To: |
sowa@xxxxxxxxxxx, "[ontolog-forum]" <ontolog-forum@xxxxxxxxxxxxxxxx> |
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From: |
"Rob Freeman" <lists@xxxxxxxxxxxxxxxxxxx> |

Date: |
Sun, 12 Oct 2008 19:49:59 +0800 |

Message-id: |
<7616afbc0810120449w35e53ccfycbeb7723bff3f05@xxxxxxxxxxxxxx> |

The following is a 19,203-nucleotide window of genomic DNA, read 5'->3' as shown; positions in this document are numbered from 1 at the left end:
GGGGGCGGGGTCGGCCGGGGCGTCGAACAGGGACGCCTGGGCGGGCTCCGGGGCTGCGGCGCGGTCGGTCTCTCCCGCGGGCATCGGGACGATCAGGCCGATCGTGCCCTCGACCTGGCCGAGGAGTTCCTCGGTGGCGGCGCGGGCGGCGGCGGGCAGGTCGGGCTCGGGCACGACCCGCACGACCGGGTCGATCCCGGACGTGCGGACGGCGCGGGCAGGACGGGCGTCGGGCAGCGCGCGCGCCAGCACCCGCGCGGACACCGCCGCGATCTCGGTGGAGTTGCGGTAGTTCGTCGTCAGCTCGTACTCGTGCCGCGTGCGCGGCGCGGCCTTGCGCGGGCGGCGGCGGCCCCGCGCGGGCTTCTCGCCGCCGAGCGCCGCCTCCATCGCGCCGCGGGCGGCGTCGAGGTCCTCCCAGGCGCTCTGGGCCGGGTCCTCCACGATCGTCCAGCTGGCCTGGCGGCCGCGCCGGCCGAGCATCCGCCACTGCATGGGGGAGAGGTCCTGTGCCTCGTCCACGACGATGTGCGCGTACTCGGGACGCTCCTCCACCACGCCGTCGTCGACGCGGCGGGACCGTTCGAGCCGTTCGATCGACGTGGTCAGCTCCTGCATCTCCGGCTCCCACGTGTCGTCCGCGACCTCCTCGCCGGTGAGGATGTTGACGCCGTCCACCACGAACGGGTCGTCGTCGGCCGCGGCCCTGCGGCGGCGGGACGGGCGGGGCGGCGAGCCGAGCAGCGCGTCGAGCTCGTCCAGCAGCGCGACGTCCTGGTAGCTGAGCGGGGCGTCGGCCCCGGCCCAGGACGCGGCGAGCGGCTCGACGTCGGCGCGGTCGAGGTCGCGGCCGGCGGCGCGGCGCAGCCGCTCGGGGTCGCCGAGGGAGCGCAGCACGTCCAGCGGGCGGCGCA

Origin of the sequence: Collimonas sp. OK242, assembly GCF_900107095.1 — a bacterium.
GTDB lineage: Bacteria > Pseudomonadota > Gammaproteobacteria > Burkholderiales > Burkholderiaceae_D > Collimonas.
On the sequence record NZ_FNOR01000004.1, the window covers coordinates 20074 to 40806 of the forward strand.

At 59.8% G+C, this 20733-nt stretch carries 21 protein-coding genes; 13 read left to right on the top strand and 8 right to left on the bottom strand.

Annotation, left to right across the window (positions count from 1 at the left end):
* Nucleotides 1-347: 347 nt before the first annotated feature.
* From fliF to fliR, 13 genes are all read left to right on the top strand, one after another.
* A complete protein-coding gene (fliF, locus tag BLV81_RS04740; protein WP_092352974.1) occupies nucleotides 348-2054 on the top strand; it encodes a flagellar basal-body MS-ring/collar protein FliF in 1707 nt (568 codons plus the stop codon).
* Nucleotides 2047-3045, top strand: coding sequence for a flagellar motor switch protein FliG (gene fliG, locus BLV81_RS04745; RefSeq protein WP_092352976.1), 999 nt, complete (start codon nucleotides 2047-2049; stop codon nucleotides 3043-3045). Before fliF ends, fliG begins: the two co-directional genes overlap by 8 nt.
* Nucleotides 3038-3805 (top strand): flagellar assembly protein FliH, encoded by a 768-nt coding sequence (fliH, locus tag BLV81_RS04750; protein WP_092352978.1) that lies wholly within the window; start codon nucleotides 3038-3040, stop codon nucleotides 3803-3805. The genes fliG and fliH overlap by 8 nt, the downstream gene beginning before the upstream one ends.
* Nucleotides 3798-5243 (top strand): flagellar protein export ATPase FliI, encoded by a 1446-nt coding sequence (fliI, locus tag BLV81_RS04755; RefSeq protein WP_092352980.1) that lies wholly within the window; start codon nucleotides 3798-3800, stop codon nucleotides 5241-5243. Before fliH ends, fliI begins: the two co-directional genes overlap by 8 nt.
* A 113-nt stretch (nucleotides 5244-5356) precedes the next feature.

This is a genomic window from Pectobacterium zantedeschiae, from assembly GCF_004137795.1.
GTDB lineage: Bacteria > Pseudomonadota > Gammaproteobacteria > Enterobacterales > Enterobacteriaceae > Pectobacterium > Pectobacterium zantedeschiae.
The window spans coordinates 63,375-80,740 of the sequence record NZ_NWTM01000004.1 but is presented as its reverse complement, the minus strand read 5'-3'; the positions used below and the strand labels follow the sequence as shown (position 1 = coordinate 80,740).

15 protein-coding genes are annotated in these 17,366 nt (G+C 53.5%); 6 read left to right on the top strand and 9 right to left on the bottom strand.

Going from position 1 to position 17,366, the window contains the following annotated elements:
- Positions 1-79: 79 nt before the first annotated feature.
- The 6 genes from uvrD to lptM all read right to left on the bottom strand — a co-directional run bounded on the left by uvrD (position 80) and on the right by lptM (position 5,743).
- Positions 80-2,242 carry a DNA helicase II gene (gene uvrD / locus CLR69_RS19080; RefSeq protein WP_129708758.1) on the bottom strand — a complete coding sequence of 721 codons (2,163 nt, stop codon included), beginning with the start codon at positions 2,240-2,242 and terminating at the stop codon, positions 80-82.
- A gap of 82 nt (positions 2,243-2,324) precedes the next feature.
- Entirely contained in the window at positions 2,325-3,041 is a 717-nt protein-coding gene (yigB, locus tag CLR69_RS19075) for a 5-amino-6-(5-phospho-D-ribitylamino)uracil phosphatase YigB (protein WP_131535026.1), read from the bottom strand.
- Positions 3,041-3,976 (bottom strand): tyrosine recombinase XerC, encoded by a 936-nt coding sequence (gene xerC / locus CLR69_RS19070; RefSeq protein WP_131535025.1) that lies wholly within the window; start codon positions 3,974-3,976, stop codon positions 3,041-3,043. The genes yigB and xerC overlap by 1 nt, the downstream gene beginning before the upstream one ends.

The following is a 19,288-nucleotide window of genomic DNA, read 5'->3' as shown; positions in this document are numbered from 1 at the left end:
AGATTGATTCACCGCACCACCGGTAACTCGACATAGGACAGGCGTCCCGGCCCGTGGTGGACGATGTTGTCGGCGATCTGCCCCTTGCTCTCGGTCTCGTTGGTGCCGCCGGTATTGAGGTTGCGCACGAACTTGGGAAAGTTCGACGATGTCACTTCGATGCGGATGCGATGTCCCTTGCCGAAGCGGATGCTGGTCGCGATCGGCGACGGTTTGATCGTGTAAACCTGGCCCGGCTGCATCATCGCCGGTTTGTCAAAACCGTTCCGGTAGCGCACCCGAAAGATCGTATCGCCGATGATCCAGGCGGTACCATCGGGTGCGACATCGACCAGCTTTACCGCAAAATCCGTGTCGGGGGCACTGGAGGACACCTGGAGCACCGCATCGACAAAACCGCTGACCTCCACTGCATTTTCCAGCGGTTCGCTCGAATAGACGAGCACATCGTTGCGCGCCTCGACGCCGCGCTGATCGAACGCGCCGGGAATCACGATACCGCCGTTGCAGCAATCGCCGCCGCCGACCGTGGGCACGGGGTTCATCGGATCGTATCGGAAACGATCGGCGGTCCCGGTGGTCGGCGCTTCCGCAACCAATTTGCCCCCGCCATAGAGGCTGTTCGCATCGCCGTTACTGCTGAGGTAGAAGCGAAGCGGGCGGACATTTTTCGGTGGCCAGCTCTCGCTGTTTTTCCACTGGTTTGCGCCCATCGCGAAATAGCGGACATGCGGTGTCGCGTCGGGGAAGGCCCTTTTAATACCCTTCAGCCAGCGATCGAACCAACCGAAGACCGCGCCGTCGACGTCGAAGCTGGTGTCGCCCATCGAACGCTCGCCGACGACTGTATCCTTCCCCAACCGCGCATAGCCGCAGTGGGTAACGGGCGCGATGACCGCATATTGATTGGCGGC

John, (01) Thanks for your analysis. That puts it nicely. Anything you can say in any logic, you should be able to say in English. In counting the meanings of English we need to count them all. (02) I don't know if your observation that the number would be countably infinite is true also. What matters to me is that, even for finite sets, the number of possibly "meaningful" relations could be very large (unless we impose an artificial limitation in some way.) (03) As Pat H. says: (04) "This is why for example classical higher-order logic is undecidable, because its semantics requires that its interpretations contain all relations in this mathematical sense (and when the base set is infinite, this makes the set of relations much more infinite.)" (05) Now, Pat deals with this by limiting the relations he considers: (06) "...this doesn't matter because the logic isn't obliged to consider all of these relations, only enough to provide denotations for all the relation-naming terms in the language." (07) In short Pat assumes some kind of other semantic model, and that other model limits the relations he needs to consider, so this explosion of possibly meaningful sets "doesn't matter", QED. (08) Pat doesn't like the explosion of relations. He needs some other system of meaning to tell him which ones are meaningful: (09) "Yes, these sets are all distinct. I don't know if they are distinct in "meaningful ways" because I don't know what you count as a 'meaningful way'." (010) But Pat, nobody knows what to count as a "meaningful way". That is what is at issue. What right do we have to be throwing out all the combinatorial explosion of possible meaningful sets suggested by set theory? (011) I don't blame you. It is normal to look at this combinatorial explosion as a problem. Perhaps that is because of the "intractability" of such a system from the point of view of logic. But that same "intractability" has a flip side. It can also be seen as a power. What it tells us is that even for a finite "base set", you might elaborate a very large (countably infinite?) number of meanings. (012) So a finite number of examples can specify an infinite number of categories. Not just infinite strings of bits. Finite strings specifying infinite numbers of categories too. (013) Am I the only one to see that as quite powerful? (014) What I don't understand is why we are not using finite sets of examples to specify (very large or countably) infinite sets of categories in this way. Say, use one set of examples to represent numerous (all?) possible logics as relations over it. (015) If you are looking for a point to what I have been saying, that is one expression of it. (016) Pat Cassidy: By "Guo" do you mean Guo Jin formerly of Singapore National University? I can't imagine what methodology he used to decide if a word no. 1401 were "required", or if word no. 1400 was really the last one...!! (017) -Rob (018) P.S. John, that "countable infinity" of yours is a nice result. How did you get it? I've guessed that if you can find more than n sets over n examples then in principle you could go on for ever generating n+p sets over n, and then (n+p)+q sets over those n+p etc. So I guessed an infinity, but I had no evidence the expansion would not top out at some point (much larger than the set used to specify it.) (019) On Sat, Oct 11, 2008 at 9:01 AM, John F. Sowa <sowa@xxxxxxxxxxx> wrote: > |

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